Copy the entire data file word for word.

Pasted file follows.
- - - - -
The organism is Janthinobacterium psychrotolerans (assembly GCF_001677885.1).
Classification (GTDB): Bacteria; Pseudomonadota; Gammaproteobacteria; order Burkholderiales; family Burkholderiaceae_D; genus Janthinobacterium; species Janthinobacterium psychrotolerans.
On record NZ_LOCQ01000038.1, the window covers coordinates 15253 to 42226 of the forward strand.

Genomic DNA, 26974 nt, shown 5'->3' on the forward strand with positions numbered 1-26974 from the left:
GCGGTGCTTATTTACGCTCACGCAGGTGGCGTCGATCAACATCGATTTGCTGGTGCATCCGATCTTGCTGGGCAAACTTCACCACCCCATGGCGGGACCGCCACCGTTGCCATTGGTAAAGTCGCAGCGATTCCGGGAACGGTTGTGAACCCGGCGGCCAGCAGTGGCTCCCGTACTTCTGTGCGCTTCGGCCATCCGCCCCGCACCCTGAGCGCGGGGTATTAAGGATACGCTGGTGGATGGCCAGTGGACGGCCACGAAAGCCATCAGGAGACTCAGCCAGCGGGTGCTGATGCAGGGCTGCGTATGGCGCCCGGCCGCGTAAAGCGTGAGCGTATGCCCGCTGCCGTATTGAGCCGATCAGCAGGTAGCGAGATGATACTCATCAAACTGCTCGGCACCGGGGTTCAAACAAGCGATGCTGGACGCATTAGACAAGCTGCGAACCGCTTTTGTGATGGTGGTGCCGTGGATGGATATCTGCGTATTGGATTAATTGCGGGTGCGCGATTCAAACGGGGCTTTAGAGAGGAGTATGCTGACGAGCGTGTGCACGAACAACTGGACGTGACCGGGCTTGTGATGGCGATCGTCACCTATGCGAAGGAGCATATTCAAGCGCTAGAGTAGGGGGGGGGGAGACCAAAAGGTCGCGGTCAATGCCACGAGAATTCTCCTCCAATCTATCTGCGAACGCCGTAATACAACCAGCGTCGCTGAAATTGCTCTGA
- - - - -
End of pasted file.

The organism is Janthinobacterium psychrotolerans (assembly GCF_001677885.1).
Classification (GTDB): Bacteria; Pseudomonadota; Gammaproteobacteria; order Burkholderiales; family Burkholderiaceae_D; genus Janthinobacterium; species Janthinobacterium psychrotolerans.
On record NZ_LOCQ01000038.1, the window covers coordinates 15253 to 42226 of the forward strand.

Genomic DNA, 26974 nt, shown 5'->3' on the forward strand with positions numbered 1-26974 from the left:
GCGGTGCTTATTTACGCTCACGCAGGTGGCGTCGATCAACATCGATTTGCTGGTGCATCCGATCTTGCTGGGCAAACTTCACCACCCCATGGCGGGACCGCCACCGTTGCCATTGGTAAAGTCGCAGCGATTCCGGGAACGGTTGTGAACCCGGCGGCCAGCAGTGGCTCCCGTACTTCTGTGCGCTTCGGCCATCCGCCCCGCACCCTGAGCGCGGGGTATTAAGGATACGCTGGTGGATGGCCAGTGGACGGCCACGAAAGCCATCAGGAGACTCAGCCAGCGGGTGCTGATGCAGGGCTGCGTATGGCGCCCGGCCGCGTAAAGCGTGAGCGTATGCCCGCTGCCGTATTGAGCCGATCAGCAGGTAGCGAGATGATACTCATCAAACTGCTCGGCACCGGGGTTCAAACAAGCGATGCTGGACGCATTAGACAAGCTGCGAACCGCTTTTGTGATGGTGGTGCCGTGGATGGATATCTGCGTATTGGATTAATTGCGGGTGCGCGATTCAAACGGGGCTTTAGAGAGGAGTATGCTGACGAGCGTGTGCACGAACAACTGGACGTGACCGGGCTTGTGATGGCGATCGTCACCTATGCGAAGGAGCATATTCAAGCGCTAGAGTAGGGGGGGGGGAGACCAAAAGGTCGCGGTCAATGCCACGAGAATTCTCCTCCAATCTATCTGCGAACGCCGTAATACAACCAGCGTCGCTGAAATTGCTCTGA